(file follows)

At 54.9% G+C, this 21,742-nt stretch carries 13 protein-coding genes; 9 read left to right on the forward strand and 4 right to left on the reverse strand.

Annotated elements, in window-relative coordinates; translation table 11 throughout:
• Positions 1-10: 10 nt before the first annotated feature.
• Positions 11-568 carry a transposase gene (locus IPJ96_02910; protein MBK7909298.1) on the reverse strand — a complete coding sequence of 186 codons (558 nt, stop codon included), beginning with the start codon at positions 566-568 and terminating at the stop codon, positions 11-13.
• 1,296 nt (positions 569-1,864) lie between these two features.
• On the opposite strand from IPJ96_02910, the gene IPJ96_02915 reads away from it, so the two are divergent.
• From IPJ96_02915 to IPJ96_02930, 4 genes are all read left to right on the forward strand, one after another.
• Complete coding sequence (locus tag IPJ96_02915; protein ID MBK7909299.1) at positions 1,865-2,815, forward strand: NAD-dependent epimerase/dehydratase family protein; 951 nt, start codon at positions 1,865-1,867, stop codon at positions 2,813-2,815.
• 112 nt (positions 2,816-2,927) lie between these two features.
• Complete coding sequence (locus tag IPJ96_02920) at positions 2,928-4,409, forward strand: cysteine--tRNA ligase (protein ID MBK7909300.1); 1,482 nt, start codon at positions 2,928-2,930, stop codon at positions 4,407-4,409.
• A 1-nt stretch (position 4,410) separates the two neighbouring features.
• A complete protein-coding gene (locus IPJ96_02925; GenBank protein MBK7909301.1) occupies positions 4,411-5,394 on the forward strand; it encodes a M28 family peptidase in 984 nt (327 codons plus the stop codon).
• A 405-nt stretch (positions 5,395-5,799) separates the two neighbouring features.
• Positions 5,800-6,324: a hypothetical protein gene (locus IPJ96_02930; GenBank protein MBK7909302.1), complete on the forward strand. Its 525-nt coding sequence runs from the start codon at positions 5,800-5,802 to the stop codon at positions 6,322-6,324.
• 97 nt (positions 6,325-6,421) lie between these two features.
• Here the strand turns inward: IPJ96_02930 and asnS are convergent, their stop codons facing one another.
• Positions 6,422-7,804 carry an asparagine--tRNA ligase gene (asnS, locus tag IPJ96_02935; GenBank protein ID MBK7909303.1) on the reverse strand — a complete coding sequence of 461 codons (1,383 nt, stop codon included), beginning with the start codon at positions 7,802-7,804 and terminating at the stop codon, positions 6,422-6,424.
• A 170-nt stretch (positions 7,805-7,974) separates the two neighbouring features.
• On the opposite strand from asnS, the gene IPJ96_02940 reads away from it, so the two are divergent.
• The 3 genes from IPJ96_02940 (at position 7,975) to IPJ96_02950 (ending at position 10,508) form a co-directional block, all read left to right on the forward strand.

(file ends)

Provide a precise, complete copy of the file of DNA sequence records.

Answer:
At 54.9% G+C, this 21,742-nt stretch carries 13 protein-coding genes; 9 read left to right on the forward strand and 4 right to left on the reverse strand.

Annotated elements, in window-relative coordinates; translation table 11 throughout:
• Positions 1-10: 10 nt before the first annotated feature.
• Positions 11-568 carry a transposase gene (locus IPJ96_02910; protein MBK7909298.1) on the reverse strand — a complete coding sequence of 186 codons (558 nt, stop codon included), beginning with the start codon at positions 566-568 and terminating at the stop codon, positions 11-13.
• 1,296 nt (positions 569-1,864) lie between these two features.
• On the opposite strand from IPJ96_02910, the gene IPJ96_02915 reads away from it, so the two are divergent.
• From IPJ96_02915 to IPJ96_02930, 4 genes are all read left to right on the forward strand, one after another.
• Complete coding sequence (locus tag IPJ96_02915; protein ID MBK7909299.1) at positions 1,865-2,815, forward strand: NAD-dependent epimerase/dehydratase family protein; 951 nt, start codon at positions 1,865-1,867, stop codon at positions 2,813-2,815.
• 112 nt (positions 2,816-2,927) lie between these two features.
• Complete coding sequence (locus tag IPJ96_02920) at positions 2,928-4,409, forward strand: cysteine--tRNA ligase (protein ID MBK7909300.1); 1,482 nt, start codon at positions 2,928-2,930, stop codon at positions 4,407-4,409.
• A 1-nt stretch (position 4,410) separates the two neighbouring features.
• A complete protein-coding gene (locus IPJ96_02925; GenBank protein MBK7909301.1) occupies positions 4,411-5,394 on the forward strand; it encodes a M28 family peptidase in 984 nt (327 codons plus the stop codon).
• A 405-nt stretch (positions 5,395-5,799) separates the two neighbouring features.
• Positions 5,800-6,324: a hypothetical protein gene (locus IPJ96_02930; GenBank protein MBK7909302.1), complete on the forward strand. Its 525-nt coding sequence runs from the start codon at positions 5,800-5,802 to the stop codon at positions 6,322-6,324.
• 97 nt (positions 6,325-6,421) lie between these two features.
• Here the strand turns inward: IPJ96_02930 and asnS are convergent, their stop codons facing one another.
• Positions 6,422-7,804 carry an asparagine--tRNA ligase gene (asnS, locus tag IPJ96_02935; GenBank protein ID MBK7909303.1) on the reverse strand — a complete coding sequence of 461 codons (1,383 nt, stop codon included), beginning with the start codon at positions 7,802-7,804 and terminating at the stop codon, positions 6,422-6,424.
• A 170-nt stretch (positions 7,805-7,974) separates the two neighbouring features.
• On the opposite strand from asnS, the gene IPJ96_02940 reads away from it, so the two are divergent.
• The 3 genes from IPJ96_02940 (at position 7,975) to IPJ96_02950 (ending at position 10,508) form a co-directional block, all read left to right on the forward strand.